I’ve been thinking and drafting about this for a few days, asking question of friends in person and on Facebook and Twitter, and I’m thus far no closer to a conclusion of this idea and so…I’ve decided instead to turn this blog post into what I hope might be a productive conversation (hey, it worked on my Facebook Wall!)
Here’s the premise: My generation — the Digital Natives, Gen Y — and perhaps the one younger than it views the concept of Wikileaks very differently from older generations. We’ve grown up sharing the intimate details of our lives, we Tweet, we post our location on FourSquare, practically inviting stalkers into our lives…as a result, I believe that we expect more of a radical transparency from others…including our government.
Let’s start with a handy Facebook comparison — the company was founded by Mark Zuckerberg, who was born in 1984, two years after me. He’s a clear digital native, and a true believer in radical transparency, as evidenced by statements like this:
“You have one identity… The days of you having a different image for your work friends or co-workers and for the other people you know are probably coming to an end pretty quickly… Having two identities for yourself is an example of a lack of integrity”
danah boyd (~4 years older than me, but clearly on the cusp of digital nativism) criticizes Zuckerberg’s ideas about transparency as being too out of touch with those outside the privileged class. In a sense, and as I’ve said elsewhere – I agree to an extent. boyd is the expert here, but I do believe she would agree that, by and large, young folks are more likely to “tell all” in public…if only because they grew up with the mechanisms to do so.
I wonder then…if asked, would Mark Zuckerberg apply the same standards he puts upon Facebook users to governments? Would Zuckerberg support Wikileaks, if not in its actuality than in theory? I obviously can’t speak for him, but my guess would be that folks of his–our–generation would generally say yes. Anecdotally, what I’ve seen from my peers, young journalists, and bloggers, is overwhelming support for the idea of Wikileaks, if not the organization itself. Which is not to say there aren’t genuine criticisms–of how and which names were redacted, of Julian Assange himself–but rather, that my generation, globally, by and large views transparency as a good thing.
Wikileaks’ latest release — of a quarter of a million U.S. Embassy cables — is particularly fascinating to look at through the eyes of a digital native. Perhaps more than any other generation, we’ve been raised with this idea of extreme honesty, radical transparency. And what many of the cables reveal is a duality between what is said publicly vs. privately. President Obama has said himself that “[government] openness will strengthen our democracy and promote efficiency and effectiveness in Government.” Perhaps such transparency and openness can’t be forced — a la Wikileaks — but can and should it exist, and to what degree? Is there room for opacity in government? What about transparency? And will this next generation, the generation just beginning to enter those jobs at State and the Foreign Service, push harder for it?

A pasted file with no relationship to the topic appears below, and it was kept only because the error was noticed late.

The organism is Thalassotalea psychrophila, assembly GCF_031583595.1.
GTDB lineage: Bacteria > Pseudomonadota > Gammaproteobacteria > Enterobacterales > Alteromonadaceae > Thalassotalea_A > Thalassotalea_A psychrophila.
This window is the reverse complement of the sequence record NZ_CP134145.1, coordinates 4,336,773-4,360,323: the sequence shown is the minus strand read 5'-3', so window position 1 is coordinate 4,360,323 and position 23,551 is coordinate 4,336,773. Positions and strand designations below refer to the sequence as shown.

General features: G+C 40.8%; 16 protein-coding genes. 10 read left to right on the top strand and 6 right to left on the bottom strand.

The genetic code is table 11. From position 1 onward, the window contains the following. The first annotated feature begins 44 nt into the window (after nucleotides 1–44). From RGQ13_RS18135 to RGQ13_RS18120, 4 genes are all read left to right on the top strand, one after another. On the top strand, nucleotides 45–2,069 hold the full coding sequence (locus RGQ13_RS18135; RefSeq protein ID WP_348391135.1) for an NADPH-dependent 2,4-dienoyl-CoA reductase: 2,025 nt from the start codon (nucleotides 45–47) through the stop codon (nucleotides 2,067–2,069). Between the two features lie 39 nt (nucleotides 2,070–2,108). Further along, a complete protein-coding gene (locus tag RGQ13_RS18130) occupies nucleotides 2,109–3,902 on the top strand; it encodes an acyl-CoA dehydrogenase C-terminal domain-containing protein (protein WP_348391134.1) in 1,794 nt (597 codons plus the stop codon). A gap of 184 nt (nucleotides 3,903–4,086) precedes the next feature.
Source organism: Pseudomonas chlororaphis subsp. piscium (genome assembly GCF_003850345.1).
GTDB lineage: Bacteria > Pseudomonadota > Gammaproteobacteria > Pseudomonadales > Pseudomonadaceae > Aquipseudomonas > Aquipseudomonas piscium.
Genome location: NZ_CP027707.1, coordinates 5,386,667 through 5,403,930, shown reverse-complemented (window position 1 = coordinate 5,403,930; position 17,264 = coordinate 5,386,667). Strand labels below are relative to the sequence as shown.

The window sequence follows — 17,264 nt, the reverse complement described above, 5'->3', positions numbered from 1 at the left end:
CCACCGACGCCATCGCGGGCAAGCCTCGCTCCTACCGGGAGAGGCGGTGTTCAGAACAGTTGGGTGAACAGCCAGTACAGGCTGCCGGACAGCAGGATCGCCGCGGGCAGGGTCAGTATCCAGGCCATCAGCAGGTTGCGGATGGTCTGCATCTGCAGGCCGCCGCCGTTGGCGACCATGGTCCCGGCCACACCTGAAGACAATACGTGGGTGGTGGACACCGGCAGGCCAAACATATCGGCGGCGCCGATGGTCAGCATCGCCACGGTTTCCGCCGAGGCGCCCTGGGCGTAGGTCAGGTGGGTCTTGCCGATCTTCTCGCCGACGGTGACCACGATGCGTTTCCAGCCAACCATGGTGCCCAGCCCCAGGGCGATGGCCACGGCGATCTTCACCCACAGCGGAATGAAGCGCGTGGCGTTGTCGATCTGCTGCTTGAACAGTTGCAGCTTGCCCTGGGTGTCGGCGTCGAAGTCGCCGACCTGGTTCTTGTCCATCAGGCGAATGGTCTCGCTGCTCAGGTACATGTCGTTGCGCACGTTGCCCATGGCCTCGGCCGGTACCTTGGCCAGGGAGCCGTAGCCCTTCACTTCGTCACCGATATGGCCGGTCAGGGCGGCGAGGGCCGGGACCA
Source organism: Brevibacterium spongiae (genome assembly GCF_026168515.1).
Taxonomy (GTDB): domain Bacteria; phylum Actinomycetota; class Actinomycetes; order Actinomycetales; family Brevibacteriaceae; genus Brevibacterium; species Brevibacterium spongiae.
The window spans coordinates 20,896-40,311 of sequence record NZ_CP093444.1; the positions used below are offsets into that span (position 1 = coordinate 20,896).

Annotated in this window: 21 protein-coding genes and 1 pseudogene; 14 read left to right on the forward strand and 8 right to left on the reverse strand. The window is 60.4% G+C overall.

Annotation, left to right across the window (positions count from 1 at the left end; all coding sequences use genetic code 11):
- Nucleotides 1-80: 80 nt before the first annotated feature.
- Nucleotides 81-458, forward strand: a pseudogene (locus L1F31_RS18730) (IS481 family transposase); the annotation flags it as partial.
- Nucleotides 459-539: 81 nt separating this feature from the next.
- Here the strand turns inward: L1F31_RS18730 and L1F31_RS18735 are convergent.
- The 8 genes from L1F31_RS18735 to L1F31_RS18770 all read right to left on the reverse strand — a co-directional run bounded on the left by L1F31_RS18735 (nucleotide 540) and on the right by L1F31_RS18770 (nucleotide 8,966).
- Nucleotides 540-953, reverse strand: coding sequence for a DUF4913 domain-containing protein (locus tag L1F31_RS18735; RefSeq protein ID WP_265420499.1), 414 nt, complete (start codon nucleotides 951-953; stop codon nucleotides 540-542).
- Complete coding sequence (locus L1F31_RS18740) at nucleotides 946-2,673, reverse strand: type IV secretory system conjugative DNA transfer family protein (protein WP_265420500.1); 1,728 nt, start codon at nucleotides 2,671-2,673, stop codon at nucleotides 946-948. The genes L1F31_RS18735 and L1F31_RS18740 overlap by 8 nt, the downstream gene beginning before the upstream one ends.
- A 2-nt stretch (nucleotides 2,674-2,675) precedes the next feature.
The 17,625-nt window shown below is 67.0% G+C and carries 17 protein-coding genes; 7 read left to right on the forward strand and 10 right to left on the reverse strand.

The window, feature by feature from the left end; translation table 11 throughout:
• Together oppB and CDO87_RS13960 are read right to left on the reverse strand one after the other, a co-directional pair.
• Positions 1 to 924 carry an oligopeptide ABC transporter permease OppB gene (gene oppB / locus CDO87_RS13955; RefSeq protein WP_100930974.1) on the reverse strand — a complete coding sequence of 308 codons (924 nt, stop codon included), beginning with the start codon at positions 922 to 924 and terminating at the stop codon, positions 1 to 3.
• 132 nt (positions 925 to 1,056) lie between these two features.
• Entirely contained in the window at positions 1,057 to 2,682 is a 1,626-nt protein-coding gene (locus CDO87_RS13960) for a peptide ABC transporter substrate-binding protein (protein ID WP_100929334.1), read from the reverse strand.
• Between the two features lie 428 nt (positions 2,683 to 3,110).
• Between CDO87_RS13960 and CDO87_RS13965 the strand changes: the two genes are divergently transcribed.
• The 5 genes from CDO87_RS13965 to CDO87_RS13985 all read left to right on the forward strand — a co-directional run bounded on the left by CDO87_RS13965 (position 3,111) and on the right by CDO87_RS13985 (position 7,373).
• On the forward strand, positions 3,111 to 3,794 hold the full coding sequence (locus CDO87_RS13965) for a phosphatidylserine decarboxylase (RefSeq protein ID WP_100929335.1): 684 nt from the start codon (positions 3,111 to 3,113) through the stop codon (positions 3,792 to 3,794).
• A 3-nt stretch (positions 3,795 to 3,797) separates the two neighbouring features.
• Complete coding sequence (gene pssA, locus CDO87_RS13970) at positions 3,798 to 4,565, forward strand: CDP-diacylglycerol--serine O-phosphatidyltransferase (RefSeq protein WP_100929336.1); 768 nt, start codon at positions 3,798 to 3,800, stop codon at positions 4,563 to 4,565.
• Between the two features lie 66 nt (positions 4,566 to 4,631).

I’ll leave you with this gem of a quote from Gen Xer James P. Rubin, writing for what is perhaps my least favorite rag, The New Republic:
For better or worse, in many parts of the world there’s a big difference between what government officials are prepared to do publicly and what they’re prepared to say and do privately. We may wish it otherwise, but those are the realities faced by U.S. officials. The hard left, so quick to demand that America accept other countries’ political systems, now seems blind to the fact that other governments want to have the right to say one thing in public and a different thing in private.
Rubin has a point – that is the way things are. But by engaging those realities rather than working against them, is the United States doing the right thing? Is it even doing the American thing?
These are all questions, and to be honest, I haven’t made up my mind. I believe in transparency, and I’ve grown frustrated by what I see as a duality between some of the things my government says and what it does. At the same time, I believe that there are very real risks in what Wikileaks is doing — not the kind of risks Sarah Palin is wailing about, mind you, but risks to activists, advisers, and experts from other nations. Some of the latest leaks, released today, make that rather apparent. But again, in theory, I do believe in a Wikileaksian level of transparency. So where do we go from here?